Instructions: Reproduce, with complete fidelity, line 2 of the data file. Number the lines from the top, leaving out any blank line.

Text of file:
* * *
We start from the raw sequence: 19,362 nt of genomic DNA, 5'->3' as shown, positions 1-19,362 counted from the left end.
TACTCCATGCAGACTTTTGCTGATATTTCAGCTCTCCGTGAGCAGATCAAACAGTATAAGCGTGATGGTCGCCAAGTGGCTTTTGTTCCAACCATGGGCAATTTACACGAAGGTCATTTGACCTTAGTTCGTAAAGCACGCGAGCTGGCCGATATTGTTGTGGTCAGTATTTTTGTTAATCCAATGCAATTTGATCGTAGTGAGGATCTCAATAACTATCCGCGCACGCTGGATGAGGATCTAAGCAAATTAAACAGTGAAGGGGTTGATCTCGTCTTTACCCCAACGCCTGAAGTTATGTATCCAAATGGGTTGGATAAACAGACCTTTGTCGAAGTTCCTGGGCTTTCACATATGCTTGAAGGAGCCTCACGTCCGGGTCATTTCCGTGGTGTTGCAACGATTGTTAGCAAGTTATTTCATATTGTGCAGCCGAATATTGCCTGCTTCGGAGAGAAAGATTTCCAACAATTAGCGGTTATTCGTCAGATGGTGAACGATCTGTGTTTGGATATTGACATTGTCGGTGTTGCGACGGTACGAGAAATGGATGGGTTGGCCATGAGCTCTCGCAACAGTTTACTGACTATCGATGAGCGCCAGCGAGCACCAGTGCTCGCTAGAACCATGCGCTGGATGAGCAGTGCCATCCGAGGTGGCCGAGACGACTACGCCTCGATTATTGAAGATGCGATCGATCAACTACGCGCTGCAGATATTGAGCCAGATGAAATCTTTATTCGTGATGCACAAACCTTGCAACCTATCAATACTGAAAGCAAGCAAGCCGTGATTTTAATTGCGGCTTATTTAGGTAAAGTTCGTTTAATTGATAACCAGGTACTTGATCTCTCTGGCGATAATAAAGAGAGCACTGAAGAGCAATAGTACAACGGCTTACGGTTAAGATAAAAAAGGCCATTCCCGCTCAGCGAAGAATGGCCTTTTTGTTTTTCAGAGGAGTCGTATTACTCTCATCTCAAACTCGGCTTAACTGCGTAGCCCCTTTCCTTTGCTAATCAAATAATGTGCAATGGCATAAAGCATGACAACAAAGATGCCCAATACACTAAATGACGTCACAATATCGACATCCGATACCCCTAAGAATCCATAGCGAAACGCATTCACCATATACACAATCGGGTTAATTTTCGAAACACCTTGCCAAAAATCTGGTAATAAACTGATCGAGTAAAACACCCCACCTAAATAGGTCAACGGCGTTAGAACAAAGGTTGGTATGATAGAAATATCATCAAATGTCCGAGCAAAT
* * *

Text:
TACTCCATGCAGACTTTTGCTGATATTTCAGCTCTCCGTGAGCAGATCAAACAGTATAAGCGTGATGGTCGCCAAGTGGCTTTTGTTCCAACCATGGGCAATTTACACGAAGGTCATTTGACCTTAGTTCGTAAAGCACGCGAGCTGGCCGATATTGTTGTGGTCAGTATTTTTGTTAATCCAATGCAATTTGATCGTAGTGAGGATCTCAATAACTATCCGCGCACGCTGGATGAGGATCTAAGCAAATTAAACAGTGAAGGGGTTGATCTCGTCTTTACCCCAACGCCTGAAGTTATGTATCCAAATGGGTTGGATAAACAGACCTTTGTCGAAGTTCCTGGGCTTTCACATATGCTTGAAGGAGCCTCACGTCCGGGTCATTTCCGTGGTGTTGCAACGATTGTTAGCAAGTTATTTCATATTGTGCAGCCGAATATTGCCTGCTTCGGAGAGAAAGATTTCCAACAATTAGCGGTTATTCGTCAGATGGTGAACGATCTGTGTTTGGATATTGACATTGTCGGTGTTGCGACGGTACGAGAAATGGATGGGTTGGCCATGAGCTCTCGCAACAGTTTACTGACTATCGATGAGCGCCAGCGAGCACCAGTGCTCGCTAGAACCATGCGCTGGATGAGCAGTGCCATCCGAGGTGGCCGAGACGACTACGCCTCGATTATTGAAGATGCGATCGATCAACTACGCGCTGCAGATATTGAGCCAGATGAAATCTTTATTCGTGATGCACAAACCTTGCAACCTATCAATACTGAAAGCAAGCAAGCCGTGATTTTAATTGCGGCTTATTTAGGTAAAGTTCGTTTAATTGATAACCAGGTACTTGATCTCTCTGGCGATAATAAAGAGAGCACTGAAGAGCAATAGTACAACGGCTTACGGTTAAGATAAAAAAGGCCATTCCCGCTCAGCGAAGAATGGCCTTTTTGTTTTTCAGAGGAGTCGTATTACTCTCATCTCAAACTCGGCTTAACTGCGTAGCCCCTTTCCTTTGCTAATCAAATAATGTGCAATGGCATAAAGCATGACAACAAAGATGCCCAATACACTAAATGACGTCACAATATCGACATCCGATACCCCTAAGAATCCATAGCGAAACGCATTCACCATATACACAATCGGGTTAATTTTCGAAACACCTTGCCAAAAATCTGGTAATAAACTGATCGAGTAAAACACCCCACCTAAATAGGTCAACGGCGTTAGAACAAAGGTTGGTATGATAGAAATATCATCAAATGTCCGAGCAAAT